Equipment fosters sanitation
While processing and packaging equipment suppliers don't directly manage food safety risks, the way their equipment is designed can go a long way to foster sanitation, especially to inhibit microbial growth. Cleanability has become a major issue to help speed sanitation, whether the plant asset can be wiped, hosed, pressure-washed or cleaned-in-place. Some basic features and strategies processors call upon suppliers to help with include:
- Minimizing human interaction to eliminate sources of risk.
- Offering antimicrobial agents – for workers, equipment and packages.
- Minimizing horizontal ledges where debris or pathogens can collect.
- Maximizing access to all food contact areas for easy cleaning.
- Ensuring that equipment such as cookers evenly heat product to ensure commercial sterility.
- Offering sanitary stainless steel motors and gearboxes to eliminate paint and to withstand wash-downs.
- Using new sanitary conveyor belting materials and accessibility options for easier cleaning.
- Using quick-release connectors and other means to reduce the tools needed for cleaning and changeover.
- Adding computer controls and operator stations at the line for greater automation of cleaning protocols.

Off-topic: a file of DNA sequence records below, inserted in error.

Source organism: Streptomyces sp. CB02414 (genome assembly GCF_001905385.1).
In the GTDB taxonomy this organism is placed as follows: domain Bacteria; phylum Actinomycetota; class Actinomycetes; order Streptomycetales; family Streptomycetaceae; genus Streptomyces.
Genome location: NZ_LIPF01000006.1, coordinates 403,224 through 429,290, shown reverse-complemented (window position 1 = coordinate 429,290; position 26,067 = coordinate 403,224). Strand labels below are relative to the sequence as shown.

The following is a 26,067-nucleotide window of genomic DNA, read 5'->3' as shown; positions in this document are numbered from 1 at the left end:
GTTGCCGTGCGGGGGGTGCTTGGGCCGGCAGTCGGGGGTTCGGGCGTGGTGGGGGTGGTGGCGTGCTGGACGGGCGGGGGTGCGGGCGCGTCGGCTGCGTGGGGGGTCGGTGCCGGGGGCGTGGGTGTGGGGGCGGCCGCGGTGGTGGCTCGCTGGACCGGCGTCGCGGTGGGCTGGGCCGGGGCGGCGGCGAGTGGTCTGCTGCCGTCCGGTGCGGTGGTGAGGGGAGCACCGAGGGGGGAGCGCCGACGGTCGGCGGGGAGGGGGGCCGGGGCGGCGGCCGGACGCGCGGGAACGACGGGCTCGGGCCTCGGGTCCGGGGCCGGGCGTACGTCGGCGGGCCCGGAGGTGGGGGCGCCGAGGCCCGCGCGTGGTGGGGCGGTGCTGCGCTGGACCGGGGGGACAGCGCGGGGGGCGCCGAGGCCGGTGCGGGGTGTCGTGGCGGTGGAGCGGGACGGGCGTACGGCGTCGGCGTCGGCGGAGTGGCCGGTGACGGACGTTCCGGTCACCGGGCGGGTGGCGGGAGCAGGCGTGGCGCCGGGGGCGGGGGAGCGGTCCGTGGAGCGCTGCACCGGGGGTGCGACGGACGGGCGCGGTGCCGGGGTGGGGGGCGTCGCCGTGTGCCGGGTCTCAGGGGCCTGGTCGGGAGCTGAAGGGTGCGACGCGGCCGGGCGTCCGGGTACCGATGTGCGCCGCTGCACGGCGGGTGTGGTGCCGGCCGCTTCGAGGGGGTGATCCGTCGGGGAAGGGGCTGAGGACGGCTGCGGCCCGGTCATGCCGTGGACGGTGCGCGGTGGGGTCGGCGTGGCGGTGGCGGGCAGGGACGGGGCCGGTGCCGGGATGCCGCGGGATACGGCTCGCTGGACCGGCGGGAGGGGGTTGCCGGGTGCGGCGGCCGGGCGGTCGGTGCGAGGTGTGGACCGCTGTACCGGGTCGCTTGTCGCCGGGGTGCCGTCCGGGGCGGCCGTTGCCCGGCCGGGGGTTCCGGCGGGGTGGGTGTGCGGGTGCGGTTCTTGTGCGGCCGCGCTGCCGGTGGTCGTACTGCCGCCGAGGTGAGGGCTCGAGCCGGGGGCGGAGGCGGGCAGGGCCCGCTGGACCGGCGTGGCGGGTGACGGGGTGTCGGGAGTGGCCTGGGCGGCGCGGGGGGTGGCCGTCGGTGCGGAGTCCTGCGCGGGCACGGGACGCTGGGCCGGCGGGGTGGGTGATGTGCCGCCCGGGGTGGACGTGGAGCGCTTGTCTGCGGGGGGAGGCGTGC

"We're doing more open designs for better inspection as cleaning is taking place," says Jeff Walker, director of business opportunities for food equipment operation at Sealed Air's Cryovac division (www.sealedair.com), Duncan, S.C. This includes more open designs such as see-through and perforated guards. Mechanical components, such as sections of conveyor lines, lift for more accessibility during cleaning.
For example, he cites a bag loader (Model BL 101) that has a modular belt that allows the line to cycle if necessary. On the reduction of tools on the plant floor, he says this lets users dissemble equipment for more thorough cleaning as well as a reducing the risk of loose pieces and parts on the plant floor. Such features are included in an infeed system (Model 8604) specifically redesigned for the ready-to-eat processed meat. Quick releases on equipment like this turn minutes of loosening bolts into seconds. "It might not seem like a lot, but when you've got a certain amount of time to clean the plant, it adds up," he says.